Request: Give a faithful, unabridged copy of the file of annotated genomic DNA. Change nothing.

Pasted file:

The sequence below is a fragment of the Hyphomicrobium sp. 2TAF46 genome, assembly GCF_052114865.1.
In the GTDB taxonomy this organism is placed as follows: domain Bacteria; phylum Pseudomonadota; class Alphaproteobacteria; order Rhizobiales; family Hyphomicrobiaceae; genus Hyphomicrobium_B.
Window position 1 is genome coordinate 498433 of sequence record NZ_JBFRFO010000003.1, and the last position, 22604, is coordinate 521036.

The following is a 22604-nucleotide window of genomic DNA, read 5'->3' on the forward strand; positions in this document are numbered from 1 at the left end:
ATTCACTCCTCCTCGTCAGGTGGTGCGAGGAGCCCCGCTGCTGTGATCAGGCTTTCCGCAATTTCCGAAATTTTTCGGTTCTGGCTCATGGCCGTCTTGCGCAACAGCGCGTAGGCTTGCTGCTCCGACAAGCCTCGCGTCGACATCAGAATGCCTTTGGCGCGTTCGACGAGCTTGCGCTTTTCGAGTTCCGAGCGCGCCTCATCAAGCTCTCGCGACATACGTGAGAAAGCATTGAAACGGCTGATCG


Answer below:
The sequence below is a fragment of the Hyphomicrobium sp. 2TAF46 genome, assembly GCF_052114865.1.
In the GTDB taxonomy this organism is placed as follows: domain Bacteria; phylum Pseudomonadota; class Alphaproteobacteria; order Rhizobiales; family Hyphomicrobiaceae; genus Hyphomicrobium_B.
Window position 1 is genome coordinate 498433 of sequence record NZ_JBFRFO010000003.1, and the last position, 22604, is coordinate 521036.

The following is a 22604-nucleotide window of genomic DNA, read 5'->3' on the forward strand; positions in this document are numbered from 1 at the left end:
ATTCACTCCTCCTCGTCAGGTGGTGCGAGGAGCCCCGCTGCTGTGATCAGGCTTTCCGCAATTTCCGAAATTTTTCGGTTCTGGCTCATGGCCGTCTTGCGCAACAGCGCGTAGGCTTGCTGCTCCGACAAGCCTCGCGTCGACATCAGAATGCCTTTGGCGCGTTCGACGAGCTTGCGCTTTTCGAGTTCCGAGCGCGCCTCATCAAGCTCTCGCGACATACGTGAGAAAGCATTGAAACGGCTGATCG